Parker v. State, 21A-CR-1643

Citation21A-CR-1643
Case DateSeptember 22, 2022
CourtCourt of Appeals of Indiana

Peter D. Juan Dontrell Parker, Appellant-Defendant,
v.

State of Indiana, Appellee-Plaintiff.

No. 21A-CR-1643

Court of Appeals of Indiana

September 22, 2022


Appeal from the Vanderburgh Superior Court No. 82D03-2001-F4-551 The Honorable Robert J. Pigman, Judge

Attorney for Appellant

Cara Schaefer Wieneke

Wieneke Law Office, LLC

Brooklyn, Indiana

Attorneys for Appellee

Theodore E. Rokita

Attorney General of Indiana

Tyler G. Banks

Supervising Deputy Attorney General

Indianapolis, Indiana

TAVITAS, JUDGE

Case Summary

[¶1] In this interlocutory appeal, Peter D. Juan Dontrell Parker challenges the trial court's order denying his motion to suppress, claiming that: (1) the trial court erred by failing to find that defensive collateral estoppel applied and had

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preclusive effect, and (2) the evidence, nonetheless, should have been suppressed because it was seized in violation of the Fourth Amendment of the U.S. Constitution and Article 1, Section 11 of the Indiana Constitution. We conclude that collateral estoppel does not apply and that the seizure of the evidence in question did not violate Parker's constitutional rights. Accordingly, we affirm.

Issues

[¶2] Parker presents two issues for review, which we restate as follows:

I. Whether the ruling of a federal district court in a case arising out of the same encounter as the present case in which the federal district court granted Parker's motion to suppress has preclusive effect in this state criminal case
II. Whether the traffic stop of Parker's vehicle, during which police found Parker in possession of a handgun, was supported by reasonable suspicion as required under the Fourth Amendment to the United States Constitution and Article 1, Section 11 of the Indiana Constitution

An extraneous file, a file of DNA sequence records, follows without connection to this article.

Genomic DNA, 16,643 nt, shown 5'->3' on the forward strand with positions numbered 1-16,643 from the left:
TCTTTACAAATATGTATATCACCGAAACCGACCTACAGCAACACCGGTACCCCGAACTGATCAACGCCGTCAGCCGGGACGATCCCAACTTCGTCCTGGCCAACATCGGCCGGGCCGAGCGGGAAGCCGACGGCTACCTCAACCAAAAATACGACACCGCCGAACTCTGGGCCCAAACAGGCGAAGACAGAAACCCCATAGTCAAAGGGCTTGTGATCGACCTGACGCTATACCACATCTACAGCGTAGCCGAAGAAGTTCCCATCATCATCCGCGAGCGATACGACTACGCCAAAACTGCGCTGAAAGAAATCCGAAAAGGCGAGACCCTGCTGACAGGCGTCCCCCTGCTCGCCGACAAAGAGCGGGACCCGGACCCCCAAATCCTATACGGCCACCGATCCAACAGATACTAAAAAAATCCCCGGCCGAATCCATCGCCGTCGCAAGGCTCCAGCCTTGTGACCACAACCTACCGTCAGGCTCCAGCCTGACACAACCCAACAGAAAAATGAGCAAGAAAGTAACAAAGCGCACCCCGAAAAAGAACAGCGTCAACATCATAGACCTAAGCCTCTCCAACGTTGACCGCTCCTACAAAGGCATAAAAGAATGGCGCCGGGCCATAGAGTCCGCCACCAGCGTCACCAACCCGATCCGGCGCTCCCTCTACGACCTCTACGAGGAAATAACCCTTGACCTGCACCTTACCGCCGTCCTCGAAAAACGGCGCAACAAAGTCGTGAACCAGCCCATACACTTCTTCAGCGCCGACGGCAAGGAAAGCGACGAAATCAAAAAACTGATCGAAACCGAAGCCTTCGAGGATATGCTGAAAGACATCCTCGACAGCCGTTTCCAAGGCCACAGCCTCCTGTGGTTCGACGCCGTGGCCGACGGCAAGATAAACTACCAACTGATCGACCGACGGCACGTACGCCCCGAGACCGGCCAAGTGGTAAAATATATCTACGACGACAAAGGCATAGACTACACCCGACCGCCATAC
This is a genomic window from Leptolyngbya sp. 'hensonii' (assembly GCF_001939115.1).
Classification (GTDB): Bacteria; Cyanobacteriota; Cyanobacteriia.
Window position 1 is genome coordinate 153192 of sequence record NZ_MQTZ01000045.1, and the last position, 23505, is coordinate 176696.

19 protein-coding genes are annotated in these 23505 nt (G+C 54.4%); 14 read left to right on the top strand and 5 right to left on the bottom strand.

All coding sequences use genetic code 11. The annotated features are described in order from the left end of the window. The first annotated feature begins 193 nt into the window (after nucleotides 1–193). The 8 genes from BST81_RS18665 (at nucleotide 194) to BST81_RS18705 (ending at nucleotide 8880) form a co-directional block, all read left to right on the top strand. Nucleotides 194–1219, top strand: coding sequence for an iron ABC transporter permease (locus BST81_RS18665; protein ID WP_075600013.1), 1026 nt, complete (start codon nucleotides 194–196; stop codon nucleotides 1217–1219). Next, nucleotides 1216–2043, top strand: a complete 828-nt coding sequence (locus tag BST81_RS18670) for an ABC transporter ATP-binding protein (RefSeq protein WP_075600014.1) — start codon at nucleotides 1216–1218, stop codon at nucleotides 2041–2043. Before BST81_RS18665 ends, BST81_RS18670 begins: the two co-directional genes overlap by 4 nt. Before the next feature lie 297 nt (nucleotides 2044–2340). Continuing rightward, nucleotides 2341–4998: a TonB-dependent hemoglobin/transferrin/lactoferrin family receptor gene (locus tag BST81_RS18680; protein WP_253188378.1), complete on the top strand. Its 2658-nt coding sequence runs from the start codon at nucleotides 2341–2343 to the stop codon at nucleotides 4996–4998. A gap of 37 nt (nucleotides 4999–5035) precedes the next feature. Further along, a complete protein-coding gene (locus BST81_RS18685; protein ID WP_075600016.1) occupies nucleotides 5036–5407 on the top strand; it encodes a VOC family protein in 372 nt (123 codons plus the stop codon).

Facts and Procedural History

[¶3] At approximately 11:06 p.m. on January 16, 2020, a home-invasion burglary occurred in Evansville, Indiana. The victims of the burglary described the perpetrators as a white male and a biracial male. During the burglary, the perpetrators "pistol whipped and threatened [the occupants] with a knife." Tr. Vol. II pp. 36-37.

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[¶4] Evansville Police Department ("EPD") Officer Samuel Shahine had just ended his patrol shift and was beginning his work as a security officer with Lawman Tactical, a private security company. Officer Shahine was beginning his security shift at Berry Plastics at around 10:59 p.m. As he patrolled, Officer Shahine drove a truck visibly marked with Lawman Tactical's logo on the side; however, the truck did not have a police light bar on the roof.

[¶5] Officer Shahine heard a transmission giving the description of the vehicle involved in the burglary, which was "[a] silver four-door passenger car with damage to the driver[-]side rear door and at least two occupants," but no make or model was given. Exhibit Vol. I p. 56. The dispatch information included a more detailed description of the assailants, i.e., a white male in his late twenties with light brown or blond hair, and a biracial male in his mid-twenties with short black hair and no facial hair, but Officer Shahine did not hear this transmission. Because he was in the security vehicle and not his patrol vehicle, he was unable to read the "run card," which captures information about incidents and specific descriptions. Tr. Vol. II p. 68. The run card in this instance reflected that there were at least two occupants of the car. Officer Shahine knew that the location given for the burglary was "fairly close" to Berry Plastics, or "within two miles," so he kept a lookout for the car while patrolling the nearby parking lots. Tr. Vol. II pp. 38, 60.